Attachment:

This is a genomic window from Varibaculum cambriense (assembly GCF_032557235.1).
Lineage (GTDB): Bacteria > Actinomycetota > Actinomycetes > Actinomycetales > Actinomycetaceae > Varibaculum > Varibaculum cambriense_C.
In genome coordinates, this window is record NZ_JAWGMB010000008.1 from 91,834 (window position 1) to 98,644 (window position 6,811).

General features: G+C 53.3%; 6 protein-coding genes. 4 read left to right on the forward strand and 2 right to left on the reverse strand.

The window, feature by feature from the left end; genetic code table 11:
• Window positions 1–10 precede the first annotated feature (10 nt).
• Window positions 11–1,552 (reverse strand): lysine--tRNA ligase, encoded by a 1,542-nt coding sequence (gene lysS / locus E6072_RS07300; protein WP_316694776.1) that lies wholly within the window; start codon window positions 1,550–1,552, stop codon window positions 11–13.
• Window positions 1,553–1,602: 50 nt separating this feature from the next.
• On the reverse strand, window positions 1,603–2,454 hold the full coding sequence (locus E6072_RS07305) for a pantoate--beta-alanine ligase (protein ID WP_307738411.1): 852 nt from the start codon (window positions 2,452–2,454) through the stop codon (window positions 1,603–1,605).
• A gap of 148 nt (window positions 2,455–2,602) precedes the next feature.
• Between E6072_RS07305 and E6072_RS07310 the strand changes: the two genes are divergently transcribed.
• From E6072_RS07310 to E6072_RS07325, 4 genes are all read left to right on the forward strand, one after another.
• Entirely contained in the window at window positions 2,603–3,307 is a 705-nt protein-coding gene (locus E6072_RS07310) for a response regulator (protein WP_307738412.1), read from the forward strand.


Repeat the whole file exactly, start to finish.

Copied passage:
This is a genomic window from Varibaculum cambriense (assembly GCF_032557235.1).
Lineage (GTDB): Bacteria > Actinomycetota > Actinomycetes > Actinomycetales > Actinomycetaceae > Varibaculum > Varibaculum cambriense_C.
In genome coordinates, this window is record NZ_JAWGMB010000008.1 from 91,834 (window position 1) to 98,644 (window position 6,811).

General features: G+C 53.3%; 6 protein-coding genes. 4 read left to right on the forward strand and 2 right to left on the reverse strand.

The window, feature by feature from the left end; genetic code table 11:
• Window positions 1–10 precede the first annotated feature (10 nt).
• Window positions 11–1,552 (reverse strand): lysine--tRNA ligase, encoded by a 1,542-nt coding sequence (gene lysS / locus E6072_RS07300; protein WP_316694776.1) that lies wholly within the window; start codon window positions 1,550–1,552, stop codon window positions 11–13.
• Window positions 1,553–1,602: 50 nt separating this feature from the next.
• On the reverse strand, window positions 1,603–2,454 hold the full coding sequence (locus E6072_RS07305) for a pantoate--beta-alanine ligase (protein ID WP_307738411.1): 852 nt from the start codon (window positions 2,452–2,454) through the stop codon (window positions 1,603–1,605).
• A gap of 148 nt (window positions 2,455–2,602) precedes the next feature.
• Between E6072_RS07305 and E6072_RS07310 the strand changes: the two genes are divergently transcribed.
• From E6072_RS07310 to E6072_RS07325, 4 genes are all read left to right on the forward strand, one after another.
• Entirely contained in the window at window positions 2,603–3,307 is a 705-nt protein-coding gene (locus E6072_RS07310) for a response regulator (protein WP_307738412.1), read from the forward strand.